Mechanical by Bruno Flexer

Mechanical by Bruno Flexer
Mechanical by Bruno Flexer

Monday, November 11, 2013

Ancient Fantasy - Dragon Myths - The Dragon with eight heads and eight tails - Part 2

by Bruno Flexer, Author of:
Dragon Over Washington for Kindle,  Dragon Over Washington Paperback
The Fire At The Gates

Automatic Rebellion
UK Amazon: Bruno Flexer's Works

Dragon Myths - The Dragon with eight heads and eight tails - Part 2

Susanoo built a huge fence across the dragon's probable coursee and cut eights openings in the fence. Near every opening Susanoo placed a large barrel of rice wine distilled eight times and on a nearby hill Susanoo built a wooden likeness of the girl. Then, he waited for the dragon.

On the appointed day the dragon came, filling the sky with thunder and making the earth tremble, coloring the day red with light from it eyes. Its scales reflected the sun and its talons dug holes in the ground. The noise from its snapping jaws was enormous.

But then the dragon saw the girl's image and thrust its heads through the openings in Susanoo's fence. The dragon then saw the girl's reflection in the wine barrels, swallowed them and the strong wine made it fall asleep and close its awful eyes.

Susanoo took advantage of the great dragon's slumber and killed it, using sharp axes to chop it into little pieces, replacing the axes when their metal blades became blunt after hacking through the iron hard scales. The dragon's poisonous blood turned the land black and killed vegetation and animals for miles.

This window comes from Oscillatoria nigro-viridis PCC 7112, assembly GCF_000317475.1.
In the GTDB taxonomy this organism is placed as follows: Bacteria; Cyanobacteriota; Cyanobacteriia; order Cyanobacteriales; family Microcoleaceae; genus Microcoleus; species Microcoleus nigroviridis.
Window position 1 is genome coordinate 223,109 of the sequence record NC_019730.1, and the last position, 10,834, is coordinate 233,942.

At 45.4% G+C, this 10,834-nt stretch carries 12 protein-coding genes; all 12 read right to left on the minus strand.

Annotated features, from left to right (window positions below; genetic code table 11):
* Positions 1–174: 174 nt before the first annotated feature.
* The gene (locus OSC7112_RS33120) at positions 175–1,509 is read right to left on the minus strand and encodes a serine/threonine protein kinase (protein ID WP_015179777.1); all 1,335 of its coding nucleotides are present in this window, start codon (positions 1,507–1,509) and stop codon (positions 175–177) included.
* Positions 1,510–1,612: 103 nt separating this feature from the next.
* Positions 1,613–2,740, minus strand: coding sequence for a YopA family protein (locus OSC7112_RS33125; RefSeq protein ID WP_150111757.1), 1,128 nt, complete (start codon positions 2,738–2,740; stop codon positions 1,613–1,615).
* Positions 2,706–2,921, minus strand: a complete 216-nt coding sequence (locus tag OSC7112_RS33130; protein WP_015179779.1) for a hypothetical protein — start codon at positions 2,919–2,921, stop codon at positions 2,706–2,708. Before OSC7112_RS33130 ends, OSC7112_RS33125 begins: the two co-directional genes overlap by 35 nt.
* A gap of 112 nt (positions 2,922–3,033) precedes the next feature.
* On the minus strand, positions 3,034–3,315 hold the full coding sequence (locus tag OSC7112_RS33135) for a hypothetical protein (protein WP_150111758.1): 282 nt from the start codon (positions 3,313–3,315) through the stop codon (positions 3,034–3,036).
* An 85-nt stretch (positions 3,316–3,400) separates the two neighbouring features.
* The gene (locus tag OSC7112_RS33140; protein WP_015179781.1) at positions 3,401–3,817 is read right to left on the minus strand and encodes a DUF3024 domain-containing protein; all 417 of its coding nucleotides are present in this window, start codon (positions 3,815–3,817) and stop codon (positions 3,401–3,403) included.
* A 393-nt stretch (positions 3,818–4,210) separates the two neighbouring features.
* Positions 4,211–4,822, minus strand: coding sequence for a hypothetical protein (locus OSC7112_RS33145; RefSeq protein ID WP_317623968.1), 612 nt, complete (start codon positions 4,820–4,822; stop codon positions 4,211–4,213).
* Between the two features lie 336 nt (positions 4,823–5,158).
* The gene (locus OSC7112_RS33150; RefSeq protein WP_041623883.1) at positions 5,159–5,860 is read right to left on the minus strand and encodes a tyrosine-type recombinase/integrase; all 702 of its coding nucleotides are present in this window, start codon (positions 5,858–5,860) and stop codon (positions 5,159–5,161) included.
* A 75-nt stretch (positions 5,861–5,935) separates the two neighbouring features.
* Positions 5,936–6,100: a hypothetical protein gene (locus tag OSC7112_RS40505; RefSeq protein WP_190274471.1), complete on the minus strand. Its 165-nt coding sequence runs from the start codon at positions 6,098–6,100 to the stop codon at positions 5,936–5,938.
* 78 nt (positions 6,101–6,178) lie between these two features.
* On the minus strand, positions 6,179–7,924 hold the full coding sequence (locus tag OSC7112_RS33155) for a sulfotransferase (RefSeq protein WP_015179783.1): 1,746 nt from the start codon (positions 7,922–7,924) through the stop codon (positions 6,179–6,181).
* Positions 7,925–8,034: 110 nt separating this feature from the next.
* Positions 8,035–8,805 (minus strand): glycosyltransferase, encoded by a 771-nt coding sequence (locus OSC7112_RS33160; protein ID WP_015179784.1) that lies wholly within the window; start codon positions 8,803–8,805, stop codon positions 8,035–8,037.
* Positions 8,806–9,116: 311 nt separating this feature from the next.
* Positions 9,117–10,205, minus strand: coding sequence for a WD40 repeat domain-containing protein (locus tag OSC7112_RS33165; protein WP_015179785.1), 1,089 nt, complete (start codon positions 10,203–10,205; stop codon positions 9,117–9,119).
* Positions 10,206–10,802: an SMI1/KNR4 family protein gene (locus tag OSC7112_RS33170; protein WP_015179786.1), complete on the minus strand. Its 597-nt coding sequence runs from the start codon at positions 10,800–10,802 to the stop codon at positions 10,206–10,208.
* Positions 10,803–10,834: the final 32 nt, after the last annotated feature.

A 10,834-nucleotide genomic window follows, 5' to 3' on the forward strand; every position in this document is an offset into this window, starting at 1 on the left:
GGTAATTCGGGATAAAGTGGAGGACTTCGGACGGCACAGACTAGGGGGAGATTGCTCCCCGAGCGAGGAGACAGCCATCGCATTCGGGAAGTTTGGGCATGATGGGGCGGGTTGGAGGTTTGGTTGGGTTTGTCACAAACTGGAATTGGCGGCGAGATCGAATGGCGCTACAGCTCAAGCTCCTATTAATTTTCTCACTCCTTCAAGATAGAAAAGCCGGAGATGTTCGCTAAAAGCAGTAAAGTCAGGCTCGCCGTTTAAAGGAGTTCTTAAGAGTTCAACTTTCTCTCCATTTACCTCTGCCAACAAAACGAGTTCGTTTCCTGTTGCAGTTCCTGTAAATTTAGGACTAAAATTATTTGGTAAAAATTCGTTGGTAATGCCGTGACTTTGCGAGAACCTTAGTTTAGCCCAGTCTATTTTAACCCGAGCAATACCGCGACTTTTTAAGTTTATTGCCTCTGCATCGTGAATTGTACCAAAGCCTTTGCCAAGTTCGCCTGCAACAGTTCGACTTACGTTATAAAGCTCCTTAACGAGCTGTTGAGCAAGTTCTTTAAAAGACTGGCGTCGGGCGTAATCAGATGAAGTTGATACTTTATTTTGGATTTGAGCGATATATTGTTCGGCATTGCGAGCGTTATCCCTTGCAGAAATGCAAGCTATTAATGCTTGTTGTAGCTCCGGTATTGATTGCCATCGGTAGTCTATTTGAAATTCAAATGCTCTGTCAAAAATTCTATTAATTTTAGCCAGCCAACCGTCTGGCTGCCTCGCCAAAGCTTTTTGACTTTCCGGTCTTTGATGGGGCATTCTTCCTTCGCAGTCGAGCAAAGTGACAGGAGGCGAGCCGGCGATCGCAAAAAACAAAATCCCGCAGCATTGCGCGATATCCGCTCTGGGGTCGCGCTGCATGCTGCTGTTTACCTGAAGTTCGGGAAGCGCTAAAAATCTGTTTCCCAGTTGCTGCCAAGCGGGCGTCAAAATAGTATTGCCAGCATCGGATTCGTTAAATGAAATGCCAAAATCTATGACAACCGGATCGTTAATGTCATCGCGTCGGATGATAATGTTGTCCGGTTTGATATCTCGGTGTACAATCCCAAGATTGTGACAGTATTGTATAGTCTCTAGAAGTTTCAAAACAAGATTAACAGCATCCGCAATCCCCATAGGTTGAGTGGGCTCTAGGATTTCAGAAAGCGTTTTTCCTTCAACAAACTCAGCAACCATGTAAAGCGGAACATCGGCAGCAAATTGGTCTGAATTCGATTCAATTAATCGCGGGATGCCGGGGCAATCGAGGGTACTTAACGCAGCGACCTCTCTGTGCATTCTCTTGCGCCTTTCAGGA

Susanoo found trouble hacking one of the dragon's tails. There was something inside. It was the grass-cutter blade, the sword the Sun Goddess made, one of the most important of Japan's artifacts.

But all who deal with dragons must know that dealing with dragons is tricky business. Fantasy and science fiction stories always make a point of this. After the land of the rising sun crowned its eighth emperor, the great dragon with eight heads and eight tails was reborn. It slithered into the Emperor's palace and stole the grass-cutter sword, taking it to the deepest sea, to its king, Naga, the king of dragons. No man had seen that dragon with eight heads and eight tails or the sword again.

Japan was thus robbed of its one of its greatest artifacts.

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